Monday, February 15, 2010

Matchmaking: '$55,000 for 28 Months of Unlimited Introductions'

Getting ready to watch "The Bachelor" in a little while. So, let me share some day-after-Valentine's blog stuff. From the Los Angeles Times, "Matchmakers' Personal Touch Thrives Despite EHarmony,":

Like social networking, which had many dating industry experts inaccurately predicting the demise of paid Internet dating sites, Internet dating hasn't killed matchmaking, but fed it. In fact, the three go hand in hand, leading relationship-minded singles to ever higher levels of paid service.

Though social networking sites such as Facebook may bring people together and do it for free, there's no guarantee that those brought-together people are available and looking for a relationship. And though Internet dating sites such as Yahoo Personals do a better job of bringing together singles who are motivated to get together because they are paying to find dates, they don't always do a good job of sorting out the serious from the players, or even to help individuals select people who are truly good for them.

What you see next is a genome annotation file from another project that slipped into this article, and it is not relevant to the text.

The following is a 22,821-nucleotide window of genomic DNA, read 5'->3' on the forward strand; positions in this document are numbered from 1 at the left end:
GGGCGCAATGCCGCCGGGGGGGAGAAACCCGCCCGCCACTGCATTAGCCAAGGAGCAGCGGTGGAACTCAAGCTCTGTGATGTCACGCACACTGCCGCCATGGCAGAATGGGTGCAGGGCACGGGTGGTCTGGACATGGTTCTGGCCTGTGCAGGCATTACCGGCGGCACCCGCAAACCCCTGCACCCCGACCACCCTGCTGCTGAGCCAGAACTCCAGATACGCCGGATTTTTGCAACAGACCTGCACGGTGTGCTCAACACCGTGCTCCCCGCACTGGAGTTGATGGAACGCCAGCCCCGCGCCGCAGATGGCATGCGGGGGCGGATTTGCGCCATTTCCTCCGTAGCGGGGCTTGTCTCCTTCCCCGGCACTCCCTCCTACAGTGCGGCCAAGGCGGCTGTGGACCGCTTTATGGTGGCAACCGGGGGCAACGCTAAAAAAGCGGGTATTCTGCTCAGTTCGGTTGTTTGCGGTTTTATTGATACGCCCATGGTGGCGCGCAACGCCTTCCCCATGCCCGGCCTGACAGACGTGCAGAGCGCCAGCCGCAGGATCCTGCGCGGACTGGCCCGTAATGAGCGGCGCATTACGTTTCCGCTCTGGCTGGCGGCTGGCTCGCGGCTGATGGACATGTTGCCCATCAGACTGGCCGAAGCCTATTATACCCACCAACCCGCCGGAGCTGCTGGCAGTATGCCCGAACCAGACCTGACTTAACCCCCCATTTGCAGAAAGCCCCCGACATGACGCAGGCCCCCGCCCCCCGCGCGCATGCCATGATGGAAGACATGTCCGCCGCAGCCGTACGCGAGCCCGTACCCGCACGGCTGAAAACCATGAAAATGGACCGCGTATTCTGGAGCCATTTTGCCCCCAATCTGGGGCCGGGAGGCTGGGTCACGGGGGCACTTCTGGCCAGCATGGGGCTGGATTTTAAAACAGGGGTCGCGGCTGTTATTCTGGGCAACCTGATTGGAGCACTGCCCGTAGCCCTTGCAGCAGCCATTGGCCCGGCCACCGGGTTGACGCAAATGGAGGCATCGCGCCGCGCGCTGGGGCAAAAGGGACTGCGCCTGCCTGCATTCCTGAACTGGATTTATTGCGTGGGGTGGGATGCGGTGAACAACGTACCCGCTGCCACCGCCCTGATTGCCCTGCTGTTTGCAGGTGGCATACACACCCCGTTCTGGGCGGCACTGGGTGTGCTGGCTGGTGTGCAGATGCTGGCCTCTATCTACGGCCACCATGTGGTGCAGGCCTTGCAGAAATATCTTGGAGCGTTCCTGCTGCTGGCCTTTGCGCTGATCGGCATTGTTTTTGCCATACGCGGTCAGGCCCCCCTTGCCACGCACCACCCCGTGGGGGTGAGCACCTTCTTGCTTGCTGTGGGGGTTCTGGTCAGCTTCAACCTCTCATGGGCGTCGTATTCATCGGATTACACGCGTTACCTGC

Personalized matchmakers promise to do just that. Of course, they also charge a higher price — anywhere from $1,000 to $100,000, depending on the exclusivity of the service, the number of matches they've said they'll provide and how willing they are to go the extra mile.

"You're the therapist, the mother, the best friend, the sister, the nonsexual girlfriend. You have to be everything," said Patti Stanger, star of the Bravo reality TV series "The Millionaire Matchmaker" and proprietor of the L.A.-based Millionaire's Club matchmaking service.

"It's not good enough to say, 'Here's a nice girl.' You get them a girl, they'll sleep with that girl, cheat on the girl. Then I've got to get that girl back. I have to go in and do an intervention and be on call seven days a week. That's why I get the big bucks," said Stanger, who charges men a minimum of $25,000 a year and female "millionairesses" $55,000 for 28 months of unlimited introductions. (She finds her female clients take longer to match.)

Whether it's hooking up her clients with a personal stylist to improve their appearance or enrolling them in an improv class to get over their shyness, "there are 5 million things to do," she said. There are more details to attend to with clients: manners, appearance, expectations. "In the old days, it was, 'OK. I know who I'm going to give you. Here she is. Bye.' "
More at the link, especially the discussion of April Beyer of Beyer & Co.

And that's the lovely
Karen Alloy at the video.